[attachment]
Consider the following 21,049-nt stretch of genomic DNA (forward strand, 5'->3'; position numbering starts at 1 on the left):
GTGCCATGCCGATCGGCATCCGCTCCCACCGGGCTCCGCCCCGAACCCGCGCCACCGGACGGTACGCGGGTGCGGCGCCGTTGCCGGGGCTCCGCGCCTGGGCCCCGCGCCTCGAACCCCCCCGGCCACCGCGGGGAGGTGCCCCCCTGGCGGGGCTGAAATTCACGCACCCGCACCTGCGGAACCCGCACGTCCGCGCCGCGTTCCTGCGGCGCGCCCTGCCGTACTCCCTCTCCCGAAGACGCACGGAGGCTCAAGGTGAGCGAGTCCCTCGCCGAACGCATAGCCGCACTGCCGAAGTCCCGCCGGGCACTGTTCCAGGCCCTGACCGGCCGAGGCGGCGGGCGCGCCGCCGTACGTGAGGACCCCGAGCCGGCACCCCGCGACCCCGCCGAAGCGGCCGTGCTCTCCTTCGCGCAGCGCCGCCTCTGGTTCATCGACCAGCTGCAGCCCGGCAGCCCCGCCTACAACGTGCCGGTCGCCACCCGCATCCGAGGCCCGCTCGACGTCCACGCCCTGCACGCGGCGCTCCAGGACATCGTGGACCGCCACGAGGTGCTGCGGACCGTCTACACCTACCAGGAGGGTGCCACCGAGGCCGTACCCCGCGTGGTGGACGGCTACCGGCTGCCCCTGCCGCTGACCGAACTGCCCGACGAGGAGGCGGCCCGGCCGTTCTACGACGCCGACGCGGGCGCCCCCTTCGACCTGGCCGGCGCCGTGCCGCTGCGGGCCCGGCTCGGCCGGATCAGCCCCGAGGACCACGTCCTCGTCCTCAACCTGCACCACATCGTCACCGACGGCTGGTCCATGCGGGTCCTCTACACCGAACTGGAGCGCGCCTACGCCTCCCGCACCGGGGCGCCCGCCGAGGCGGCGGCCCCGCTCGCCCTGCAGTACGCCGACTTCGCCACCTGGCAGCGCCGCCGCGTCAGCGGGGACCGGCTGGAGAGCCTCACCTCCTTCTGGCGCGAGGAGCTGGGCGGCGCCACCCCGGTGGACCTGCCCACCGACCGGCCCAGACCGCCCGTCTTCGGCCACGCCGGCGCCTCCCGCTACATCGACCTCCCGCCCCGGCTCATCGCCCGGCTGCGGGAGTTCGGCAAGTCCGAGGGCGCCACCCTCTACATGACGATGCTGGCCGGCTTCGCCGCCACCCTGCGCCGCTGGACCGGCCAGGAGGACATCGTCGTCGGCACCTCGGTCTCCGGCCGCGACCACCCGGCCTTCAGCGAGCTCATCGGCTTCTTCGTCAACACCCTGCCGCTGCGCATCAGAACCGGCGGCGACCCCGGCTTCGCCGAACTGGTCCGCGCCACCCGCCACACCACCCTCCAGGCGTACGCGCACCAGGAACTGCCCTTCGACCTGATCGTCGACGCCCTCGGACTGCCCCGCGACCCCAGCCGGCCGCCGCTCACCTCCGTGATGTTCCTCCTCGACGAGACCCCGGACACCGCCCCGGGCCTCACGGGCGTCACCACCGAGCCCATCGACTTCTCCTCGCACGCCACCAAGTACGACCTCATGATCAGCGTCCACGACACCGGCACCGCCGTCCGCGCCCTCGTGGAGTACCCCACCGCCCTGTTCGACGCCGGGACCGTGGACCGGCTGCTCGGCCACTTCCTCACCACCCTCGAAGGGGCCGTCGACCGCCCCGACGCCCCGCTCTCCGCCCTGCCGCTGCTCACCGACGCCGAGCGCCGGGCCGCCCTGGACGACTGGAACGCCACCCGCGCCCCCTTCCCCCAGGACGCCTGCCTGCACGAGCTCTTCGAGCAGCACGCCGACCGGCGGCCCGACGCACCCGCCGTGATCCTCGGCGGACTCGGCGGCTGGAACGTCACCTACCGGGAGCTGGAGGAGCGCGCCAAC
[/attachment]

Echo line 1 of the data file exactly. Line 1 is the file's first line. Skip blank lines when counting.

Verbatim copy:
Consider the following 21,049-nt stretch of genomic DNA (forward strand, 5'->3'; position numbering starts at 1 on the left):